Local site in critical need of water


Social distancing is a new buzz word as the world continue to react to the threat of spreading the coronavirus, but what about places where they can’t not meet in groups smaller than 10?


Places like college dorms are handling the situation by sending students home. Local nursing homes and hospitals are limiting visitations. And area shelters are also watching closely those who are allowed in while still trying to serve their already compromised populations.


Salvation Army Major Tex Ellis said Sherman shelter has been at capacity for nearly a year. There are 16 beds, and they are all full right now.


He said they are watching carefully what is going on with regard to the possible spread of the COVID-19 virus in the county and have ramped up cleaning and sanitation at the shelter.


“We are making hand washing readily available and trying to distribute as much information as we can about how to prevent the spread,” Ellis said.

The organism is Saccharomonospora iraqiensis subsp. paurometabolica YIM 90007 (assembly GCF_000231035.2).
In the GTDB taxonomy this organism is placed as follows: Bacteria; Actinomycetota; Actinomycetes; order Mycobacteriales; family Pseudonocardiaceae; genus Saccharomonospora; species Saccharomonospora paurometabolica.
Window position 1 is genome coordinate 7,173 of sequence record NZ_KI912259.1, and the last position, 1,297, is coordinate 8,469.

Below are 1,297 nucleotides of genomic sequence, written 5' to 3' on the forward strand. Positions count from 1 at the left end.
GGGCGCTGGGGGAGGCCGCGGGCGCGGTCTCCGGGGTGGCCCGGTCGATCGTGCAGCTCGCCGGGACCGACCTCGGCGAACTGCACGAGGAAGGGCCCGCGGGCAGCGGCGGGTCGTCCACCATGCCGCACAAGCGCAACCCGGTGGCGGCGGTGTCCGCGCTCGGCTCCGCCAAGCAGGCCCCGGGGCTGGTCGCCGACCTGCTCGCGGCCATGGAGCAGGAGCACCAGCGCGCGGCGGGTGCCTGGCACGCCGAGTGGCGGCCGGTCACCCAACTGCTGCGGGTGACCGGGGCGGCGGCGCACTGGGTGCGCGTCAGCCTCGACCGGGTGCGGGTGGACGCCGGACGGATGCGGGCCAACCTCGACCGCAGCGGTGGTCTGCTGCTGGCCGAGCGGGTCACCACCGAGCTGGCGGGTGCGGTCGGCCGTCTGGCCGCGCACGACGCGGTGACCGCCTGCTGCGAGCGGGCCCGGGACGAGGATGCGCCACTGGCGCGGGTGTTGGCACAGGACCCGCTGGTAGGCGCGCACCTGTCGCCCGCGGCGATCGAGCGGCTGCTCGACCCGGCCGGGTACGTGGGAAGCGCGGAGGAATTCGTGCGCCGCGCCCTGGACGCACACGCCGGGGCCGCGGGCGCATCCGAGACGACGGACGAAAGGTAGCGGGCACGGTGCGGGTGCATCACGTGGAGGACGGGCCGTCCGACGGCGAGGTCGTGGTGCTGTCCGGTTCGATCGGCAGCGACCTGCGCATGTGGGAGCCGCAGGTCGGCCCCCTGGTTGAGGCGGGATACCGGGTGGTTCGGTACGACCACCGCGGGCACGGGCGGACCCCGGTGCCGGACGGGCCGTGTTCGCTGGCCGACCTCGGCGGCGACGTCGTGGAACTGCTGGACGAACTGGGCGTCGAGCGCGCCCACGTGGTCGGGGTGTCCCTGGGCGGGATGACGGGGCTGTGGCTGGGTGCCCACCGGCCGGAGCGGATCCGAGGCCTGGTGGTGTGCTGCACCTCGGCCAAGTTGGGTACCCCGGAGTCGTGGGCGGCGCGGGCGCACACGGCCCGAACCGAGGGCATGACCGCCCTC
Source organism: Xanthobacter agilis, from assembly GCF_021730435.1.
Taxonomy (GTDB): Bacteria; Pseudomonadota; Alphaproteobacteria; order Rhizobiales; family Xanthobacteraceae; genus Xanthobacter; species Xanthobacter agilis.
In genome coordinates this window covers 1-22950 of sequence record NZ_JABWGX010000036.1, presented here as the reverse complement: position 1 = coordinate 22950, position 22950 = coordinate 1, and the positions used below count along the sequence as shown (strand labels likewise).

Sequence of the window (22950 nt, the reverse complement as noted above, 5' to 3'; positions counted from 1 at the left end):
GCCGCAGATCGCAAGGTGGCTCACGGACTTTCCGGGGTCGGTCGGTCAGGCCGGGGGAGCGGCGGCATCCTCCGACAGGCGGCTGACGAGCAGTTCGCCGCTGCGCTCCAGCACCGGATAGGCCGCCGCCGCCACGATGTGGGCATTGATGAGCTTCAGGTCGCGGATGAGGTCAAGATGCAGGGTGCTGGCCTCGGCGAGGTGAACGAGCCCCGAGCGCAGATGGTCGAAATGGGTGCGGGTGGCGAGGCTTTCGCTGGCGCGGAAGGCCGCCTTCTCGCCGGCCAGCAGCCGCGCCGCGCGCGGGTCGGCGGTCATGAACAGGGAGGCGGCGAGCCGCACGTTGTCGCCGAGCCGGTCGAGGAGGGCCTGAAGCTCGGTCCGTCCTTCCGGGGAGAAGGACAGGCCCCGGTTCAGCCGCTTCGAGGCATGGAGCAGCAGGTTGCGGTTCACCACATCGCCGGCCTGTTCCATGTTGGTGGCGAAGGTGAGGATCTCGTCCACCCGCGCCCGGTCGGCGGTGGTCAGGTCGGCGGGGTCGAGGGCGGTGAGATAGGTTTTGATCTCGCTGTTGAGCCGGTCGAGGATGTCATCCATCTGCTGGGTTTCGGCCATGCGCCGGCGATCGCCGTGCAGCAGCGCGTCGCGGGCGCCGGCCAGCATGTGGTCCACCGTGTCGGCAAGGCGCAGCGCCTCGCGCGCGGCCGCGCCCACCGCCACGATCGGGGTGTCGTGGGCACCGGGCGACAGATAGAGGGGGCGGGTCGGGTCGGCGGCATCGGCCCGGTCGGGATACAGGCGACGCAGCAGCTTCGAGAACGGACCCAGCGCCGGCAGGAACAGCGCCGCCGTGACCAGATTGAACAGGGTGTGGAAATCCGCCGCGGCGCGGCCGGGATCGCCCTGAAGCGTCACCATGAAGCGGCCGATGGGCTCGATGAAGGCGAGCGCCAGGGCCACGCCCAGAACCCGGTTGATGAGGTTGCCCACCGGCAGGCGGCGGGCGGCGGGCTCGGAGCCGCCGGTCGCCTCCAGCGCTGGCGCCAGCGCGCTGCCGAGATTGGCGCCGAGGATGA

They are relying on the information from the Grayson County Health Department that there are currently no diagnosed cases of the virus in the county.


“We have some precautions in place. If we were to have a current client that tested positive we would have space to isolate them and let the health department work with them,” he said.


As far as the the rest of what the Salvation Army does, Ellis said the sites do anticipate the reaction to the virus concerns is liable to make them a little bit busier. Kids are out of school and families who are already food insecure might need more help than they might have otherwise, he said. There are liable to be people whose paychecks will be shorter or stop coming due to the need to stop the spread of the virus and those people might need help with things like rent and utilities.


One critical need for the Salvation Army at this point is bottled water.


“We usually keep four to five pallets of water on hand and right now we have half a pallet of water,” he said.


The Salvation Army gives water to the clients they serve at the shelter, those who come in for food assistance and first responders at scenes of events like house fires and wrecks.


The local organization is having an ongoing critical need for bottled water, Ellis said.